It's never easy for me to read a work of fiction based in and around a world I'm familiar with. Quite often I find that the author will make some small error of fact, perhaps about something very minor, which then stops me from enjoying the book as a whole because I begin to wonder what other facts, in areas that I know nothing about, are also incorrect.
This charming book is in its second edition (the first was published in 1994). It is about integers, with a short section for each number between 1 and 200, and a line for each between 201 and 999. There are "boxes" for interesting facts and definitions, such as "perfect number", and a few "large numbers" also make the cut, including 1729, the subject of a famous anecdote about Hardy and Ramanujan, and 101000, the googol.
Measurement is a tricky business, and rarely leaves the thing measured unchanged, as Heisenberg's Uncertainty Principle states at the quantum level. But statistician David Hand has gone back to the foundations, examining measurement right across the various disciplines: psychology, medicine, physical sciences, economics, the social sciences and elsewhere. He must treat in a unified manner scales used to measure phenomena as different as pain, retail prices and magnetism.
Infinity is more than simply the biggest ever number, and even this simple description has caused problems for mathematicians throughout the ages. From the ancient Greeks to Newton, from Newton to present-day mathematicians such as Cristian Claude and Boris Pavlov of New Zealand, infinity has posed both practical and conceptual problems.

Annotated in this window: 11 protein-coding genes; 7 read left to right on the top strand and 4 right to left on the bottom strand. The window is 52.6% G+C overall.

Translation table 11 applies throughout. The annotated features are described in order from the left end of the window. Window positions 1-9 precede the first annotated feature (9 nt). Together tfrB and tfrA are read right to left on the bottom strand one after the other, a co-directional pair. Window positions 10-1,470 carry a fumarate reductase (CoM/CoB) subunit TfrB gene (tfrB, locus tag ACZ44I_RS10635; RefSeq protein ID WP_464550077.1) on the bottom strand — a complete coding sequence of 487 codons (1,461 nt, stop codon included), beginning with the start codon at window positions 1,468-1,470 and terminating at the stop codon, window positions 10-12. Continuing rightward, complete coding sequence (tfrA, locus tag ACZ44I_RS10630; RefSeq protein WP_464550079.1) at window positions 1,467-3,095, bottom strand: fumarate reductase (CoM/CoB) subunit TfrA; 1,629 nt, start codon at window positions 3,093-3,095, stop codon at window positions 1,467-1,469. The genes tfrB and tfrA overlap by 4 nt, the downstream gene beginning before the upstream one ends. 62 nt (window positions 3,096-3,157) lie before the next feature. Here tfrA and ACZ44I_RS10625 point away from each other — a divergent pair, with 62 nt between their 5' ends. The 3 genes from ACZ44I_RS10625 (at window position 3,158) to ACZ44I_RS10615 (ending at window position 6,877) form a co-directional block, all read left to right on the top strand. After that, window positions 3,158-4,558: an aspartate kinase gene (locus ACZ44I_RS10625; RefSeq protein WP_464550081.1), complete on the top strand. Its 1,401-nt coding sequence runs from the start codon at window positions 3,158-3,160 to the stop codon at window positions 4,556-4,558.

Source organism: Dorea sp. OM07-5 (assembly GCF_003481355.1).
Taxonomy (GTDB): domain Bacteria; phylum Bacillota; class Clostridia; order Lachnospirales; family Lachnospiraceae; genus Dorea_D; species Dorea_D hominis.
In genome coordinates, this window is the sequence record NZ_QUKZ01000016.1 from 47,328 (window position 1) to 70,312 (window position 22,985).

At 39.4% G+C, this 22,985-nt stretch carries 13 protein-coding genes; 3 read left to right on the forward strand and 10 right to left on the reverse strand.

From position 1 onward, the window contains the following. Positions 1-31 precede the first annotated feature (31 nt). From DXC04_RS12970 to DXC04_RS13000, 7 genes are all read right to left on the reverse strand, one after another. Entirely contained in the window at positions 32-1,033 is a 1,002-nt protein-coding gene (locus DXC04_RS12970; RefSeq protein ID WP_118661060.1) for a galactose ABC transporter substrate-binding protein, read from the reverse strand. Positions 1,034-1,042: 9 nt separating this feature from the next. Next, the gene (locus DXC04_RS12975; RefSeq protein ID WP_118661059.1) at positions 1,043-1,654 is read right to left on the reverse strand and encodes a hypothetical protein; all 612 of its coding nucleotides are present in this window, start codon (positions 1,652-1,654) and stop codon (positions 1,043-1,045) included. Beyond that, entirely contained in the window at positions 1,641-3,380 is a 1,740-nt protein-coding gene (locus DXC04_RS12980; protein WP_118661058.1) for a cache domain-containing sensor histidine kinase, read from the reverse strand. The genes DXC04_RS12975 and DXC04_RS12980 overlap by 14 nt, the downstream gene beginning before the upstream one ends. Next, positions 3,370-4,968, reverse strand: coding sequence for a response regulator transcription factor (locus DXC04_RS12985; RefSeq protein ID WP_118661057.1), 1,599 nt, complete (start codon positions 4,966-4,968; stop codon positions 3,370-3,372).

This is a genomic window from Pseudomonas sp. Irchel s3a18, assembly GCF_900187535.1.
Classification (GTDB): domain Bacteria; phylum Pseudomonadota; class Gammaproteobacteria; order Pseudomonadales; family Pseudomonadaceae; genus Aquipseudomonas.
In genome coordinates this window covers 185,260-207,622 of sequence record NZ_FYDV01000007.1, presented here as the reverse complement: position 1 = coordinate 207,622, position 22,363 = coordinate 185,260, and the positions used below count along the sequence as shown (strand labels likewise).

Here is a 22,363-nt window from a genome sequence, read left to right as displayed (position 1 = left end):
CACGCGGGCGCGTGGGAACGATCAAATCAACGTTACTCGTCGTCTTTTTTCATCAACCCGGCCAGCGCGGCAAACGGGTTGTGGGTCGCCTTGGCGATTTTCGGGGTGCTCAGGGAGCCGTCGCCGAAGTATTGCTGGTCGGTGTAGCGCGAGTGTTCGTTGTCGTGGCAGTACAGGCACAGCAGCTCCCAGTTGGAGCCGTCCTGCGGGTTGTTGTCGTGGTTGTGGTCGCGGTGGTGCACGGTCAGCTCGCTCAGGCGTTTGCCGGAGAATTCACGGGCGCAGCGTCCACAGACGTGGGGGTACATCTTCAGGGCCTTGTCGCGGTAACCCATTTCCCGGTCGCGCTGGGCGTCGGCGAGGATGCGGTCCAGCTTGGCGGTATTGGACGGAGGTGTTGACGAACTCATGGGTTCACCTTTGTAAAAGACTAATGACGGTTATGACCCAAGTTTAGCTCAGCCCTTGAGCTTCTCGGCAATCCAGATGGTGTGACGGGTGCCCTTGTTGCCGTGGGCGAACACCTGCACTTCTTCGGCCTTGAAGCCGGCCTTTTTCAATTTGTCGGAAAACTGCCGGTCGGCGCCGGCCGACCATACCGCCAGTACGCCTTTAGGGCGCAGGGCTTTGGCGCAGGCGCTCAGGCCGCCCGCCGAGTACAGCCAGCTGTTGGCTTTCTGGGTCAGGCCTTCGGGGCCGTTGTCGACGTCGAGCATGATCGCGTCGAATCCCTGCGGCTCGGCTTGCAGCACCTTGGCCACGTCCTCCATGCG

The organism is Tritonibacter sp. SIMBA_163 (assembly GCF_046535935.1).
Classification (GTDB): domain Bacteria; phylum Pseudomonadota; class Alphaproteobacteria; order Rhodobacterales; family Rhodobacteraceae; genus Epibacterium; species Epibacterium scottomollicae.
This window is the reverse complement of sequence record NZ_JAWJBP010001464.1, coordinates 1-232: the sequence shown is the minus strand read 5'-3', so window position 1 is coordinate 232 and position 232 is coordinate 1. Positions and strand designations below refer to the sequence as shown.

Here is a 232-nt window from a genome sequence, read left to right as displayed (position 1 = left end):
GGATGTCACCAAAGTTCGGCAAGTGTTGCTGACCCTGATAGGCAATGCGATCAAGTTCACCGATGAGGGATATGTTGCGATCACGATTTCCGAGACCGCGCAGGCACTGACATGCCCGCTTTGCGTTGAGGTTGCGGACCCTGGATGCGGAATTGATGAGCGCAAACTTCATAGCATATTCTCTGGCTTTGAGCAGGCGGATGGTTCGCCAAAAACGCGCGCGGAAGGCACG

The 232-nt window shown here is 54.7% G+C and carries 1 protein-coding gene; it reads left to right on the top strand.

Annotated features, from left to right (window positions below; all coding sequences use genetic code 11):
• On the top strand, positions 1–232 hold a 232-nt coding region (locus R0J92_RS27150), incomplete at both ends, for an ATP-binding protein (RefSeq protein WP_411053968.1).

It feels like we've always known that the universe began with a Big Bang, and like the Big Bang could never have been called anything else. But this is far from the truth, as Simon Singh explains in this overview of the state of human knowledge about the beginning of everything (or, as Calvin of "Calvin and Hobbes" preferred to call it, the Great Kablooie).
Most of us could not work without a computer, or have a good time without a CD player, and yet we know very little about the way computers work or the quantum mechanical principles behind lasers. These two subjects involve complex concepts and it is not easy to explain them in a brief book. Nevertheless, "A shortcut through time" manages to present a clear and enjoyable crash course on quantum computers, a science which lies at the intersection between quantum mechanics, computer science and mathematics.
This book from Professor Sir Michael Marmot (knighted for his services to epidemiology and understanding health inequalities) is concerned with a very simple question: why do people of higher status have better health and live longer than those of lower status?
Have you ever wondered how high a flea of the size of a human could jump, why rivers meander or how high a tree can grow? Mathematics in Nature provides answers to all these questions and many more, while introducing the reader to the ideas and methods of mathematical modelling.
"Economic theory predicts that you are not enjoying this book as much as you thought you would", remarks Steven E. Landsburg at the start of one of the most enjoyable chapters of The Armchair Economist. The point turns out to be this: the fact that you have chosen to read it is a sign that you have probably overvalued it in relation to all the other books you could have read instead.
Although this book is 50 years old this year, its wisdom is needed now more than ever, as increasing computer power and our headline-obsessed media look set to drown us all in a sea of "statisticulation". This is the word coined by Darrell Huff to describe misinformation by the use of statistical material. Biased samples, dubious graphs, semi-attached figures: he describes all the usual suspects clearly and simply, rounding off with the most useful topic of all: How to Talk Back to a Statistic.